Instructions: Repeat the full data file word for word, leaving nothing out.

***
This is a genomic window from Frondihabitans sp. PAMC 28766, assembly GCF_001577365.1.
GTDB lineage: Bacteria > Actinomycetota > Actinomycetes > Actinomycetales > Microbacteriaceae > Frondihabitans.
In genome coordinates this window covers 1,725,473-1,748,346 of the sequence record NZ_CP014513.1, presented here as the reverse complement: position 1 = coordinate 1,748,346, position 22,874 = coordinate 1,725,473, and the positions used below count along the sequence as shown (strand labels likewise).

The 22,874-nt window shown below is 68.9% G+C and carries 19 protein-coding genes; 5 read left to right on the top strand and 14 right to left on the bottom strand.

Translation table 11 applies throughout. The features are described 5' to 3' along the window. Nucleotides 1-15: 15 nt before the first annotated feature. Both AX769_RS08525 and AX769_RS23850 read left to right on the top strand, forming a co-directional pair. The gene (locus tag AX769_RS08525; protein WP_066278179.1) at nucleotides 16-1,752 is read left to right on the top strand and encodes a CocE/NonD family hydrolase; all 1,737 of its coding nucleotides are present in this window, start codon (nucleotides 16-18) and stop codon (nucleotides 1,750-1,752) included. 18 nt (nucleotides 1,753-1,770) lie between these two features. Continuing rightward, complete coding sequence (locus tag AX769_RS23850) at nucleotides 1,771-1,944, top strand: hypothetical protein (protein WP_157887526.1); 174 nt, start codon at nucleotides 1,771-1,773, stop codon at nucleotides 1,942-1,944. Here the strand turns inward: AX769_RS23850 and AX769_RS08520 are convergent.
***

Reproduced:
This is a genomic window from Frondihabitans sp. PAMC 28766, assembly GCF_001577365.1.
GTDB lineage: Bacteria > Actinomycetota > Actinomycetes > Actinomycetales > Microbacteriaceae > Frondihabitans.
In genome coordinates this window covers 1,725,473-1,748,346 of the sequence record NZ_CP014513.1, presented here as the reverse complement: position 1 = coordinate 1,748,346, position 22,874 = coordinate 1,725,473, and the positions used below count along the sequence as shown (strand labels likewise).

The 22,874-nt window shown below is 68.9% G+C and carries 19 protein-coding genes; 5 read left to right on the top strand and 14 right to left on the bottom strand.

Translation table 11 applies throughout. The features are described 5' to 3' along the window. Nucleotides 1-15: 15 nt before the first annotated feature. Both AX769_RS08525 and AX769_RS23850 read left to right on the top strand, forming a co-directional pair. The gene (locus tag AX769_RS08525; protein WP_066278179.1) at nucleotides 16-1,752 is read left to right on the top strand and encodes a CocE/NonD family hydrolase; all 1,737 of its coding nucleotides are present in this window, start codon (nucleotides 16-18) and stop codon (nucleotides 1,750-1,752) included. 18 nt (nucleotides 1,753-1,770) lie between these two features. Continuing rightward, complete coding sequence (locus tag AX769_RS23850) at nucleotides 1,771-1,944, top strand: hypothetical protein (protein WP_157887526.1); 174 nt, start codon at nucleotides 1,771-1,773, stop codon at nucleotides 1,942-1,944. Here the strand turns inward: AX769_RS23850 and AX769_RS08520 are convergent.